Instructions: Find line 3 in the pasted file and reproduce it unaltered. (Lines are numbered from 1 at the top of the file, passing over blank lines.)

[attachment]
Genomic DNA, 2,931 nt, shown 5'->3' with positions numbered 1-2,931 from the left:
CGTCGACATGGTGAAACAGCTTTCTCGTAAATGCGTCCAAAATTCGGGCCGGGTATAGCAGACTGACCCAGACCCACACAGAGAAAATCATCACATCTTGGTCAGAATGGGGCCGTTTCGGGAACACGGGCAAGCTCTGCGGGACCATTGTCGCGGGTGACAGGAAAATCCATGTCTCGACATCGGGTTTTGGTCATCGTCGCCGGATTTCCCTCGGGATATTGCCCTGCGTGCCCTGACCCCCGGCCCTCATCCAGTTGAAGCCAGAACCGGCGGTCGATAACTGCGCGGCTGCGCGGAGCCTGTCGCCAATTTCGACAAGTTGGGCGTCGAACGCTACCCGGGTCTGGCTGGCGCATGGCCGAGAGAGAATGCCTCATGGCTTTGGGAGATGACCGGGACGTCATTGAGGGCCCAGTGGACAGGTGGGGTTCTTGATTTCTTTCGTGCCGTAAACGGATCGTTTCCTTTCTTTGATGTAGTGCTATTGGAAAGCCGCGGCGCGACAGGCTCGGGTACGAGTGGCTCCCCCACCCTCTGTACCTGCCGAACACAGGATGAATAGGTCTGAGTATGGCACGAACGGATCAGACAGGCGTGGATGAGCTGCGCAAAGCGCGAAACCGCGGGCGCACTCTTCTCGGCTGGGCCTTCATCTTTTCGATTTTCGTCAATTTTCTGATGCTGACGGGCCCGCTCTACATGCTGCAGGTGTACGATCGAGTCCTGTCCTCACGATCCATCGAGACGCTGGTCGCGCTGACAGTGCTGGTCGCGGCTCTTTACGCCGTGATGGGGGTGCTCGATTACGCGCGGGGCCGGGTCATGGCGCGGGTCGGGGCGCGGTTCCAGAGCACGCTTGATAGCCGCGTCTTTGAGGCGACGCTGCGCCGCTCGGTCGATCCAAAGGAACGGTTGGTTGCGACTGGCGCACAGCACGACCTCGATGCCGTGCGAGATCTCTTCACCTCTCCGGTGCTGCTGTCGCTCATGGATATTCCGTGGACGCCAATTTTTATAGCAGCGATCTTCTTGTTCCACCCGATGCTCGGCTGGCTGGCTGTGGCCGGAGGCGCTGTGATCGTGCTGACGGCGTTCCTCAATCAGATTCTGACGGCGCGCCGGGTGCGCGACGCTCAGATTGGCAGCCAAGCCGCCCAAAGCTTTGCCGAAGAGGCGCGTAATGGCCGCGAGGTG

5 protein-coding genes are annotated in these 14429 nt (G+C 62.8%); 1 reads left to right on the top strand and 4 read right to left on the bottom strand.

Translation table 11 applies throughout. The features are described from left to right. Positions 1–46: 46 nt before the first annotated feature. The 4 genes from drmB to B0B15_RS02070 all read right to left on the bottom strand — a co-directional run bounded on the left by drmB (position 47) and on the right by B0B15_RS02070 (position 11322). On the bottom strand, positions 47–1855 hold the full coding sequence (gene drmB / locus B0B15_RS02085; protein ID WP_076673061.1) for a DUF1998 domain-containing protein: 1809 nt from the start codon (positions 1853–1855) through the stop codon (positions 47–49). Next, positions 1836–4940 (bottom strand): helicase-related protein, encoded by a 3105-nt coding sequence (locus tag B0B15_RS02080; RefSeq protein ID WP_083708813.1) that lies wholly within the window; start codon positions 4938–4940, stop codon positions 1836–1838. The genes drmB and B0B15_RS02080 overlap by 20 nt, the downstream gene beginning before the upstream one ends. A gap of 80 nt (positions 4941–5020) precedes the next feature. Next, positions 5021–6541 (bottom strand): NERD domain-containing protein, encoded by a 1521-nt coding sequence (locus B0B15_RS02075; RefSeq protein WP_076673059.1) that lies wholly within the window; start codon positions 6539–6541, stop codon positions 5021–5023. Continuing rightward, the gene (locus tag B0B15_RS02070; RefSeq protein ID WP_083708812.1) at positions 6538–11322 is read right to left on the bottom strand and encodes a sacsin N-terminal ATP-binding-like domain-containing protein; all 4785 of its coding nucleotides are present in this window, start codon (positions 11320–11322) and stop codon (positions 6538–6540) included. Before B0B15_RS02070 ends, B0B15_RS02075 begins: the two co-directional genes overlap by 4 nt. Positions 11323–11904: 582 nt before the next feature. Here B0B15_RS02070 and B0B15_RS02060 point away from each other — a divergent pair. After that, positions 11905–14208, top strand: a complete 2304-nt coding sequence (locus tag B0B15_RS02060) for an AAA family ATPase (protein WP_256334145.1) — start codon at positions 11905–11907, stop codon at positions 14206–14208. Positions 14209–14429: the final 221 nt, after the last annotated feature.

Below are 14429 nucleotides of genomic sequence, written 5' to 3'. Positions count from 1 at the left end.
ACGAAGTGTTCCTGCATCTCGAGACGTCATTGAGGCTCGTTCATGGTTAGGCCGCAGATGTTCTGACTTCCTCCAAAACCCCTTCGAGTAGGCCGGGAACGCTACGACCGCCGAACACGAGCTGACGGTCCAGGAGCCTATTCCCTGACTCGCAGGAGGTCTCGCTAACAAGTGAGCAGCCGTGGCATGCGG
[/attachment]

5 protein-coding genes are annotated in these 14429 nt (G+C 62.8%); 1 reads left to right on the top strand and 4 read right to left on the bottom strand.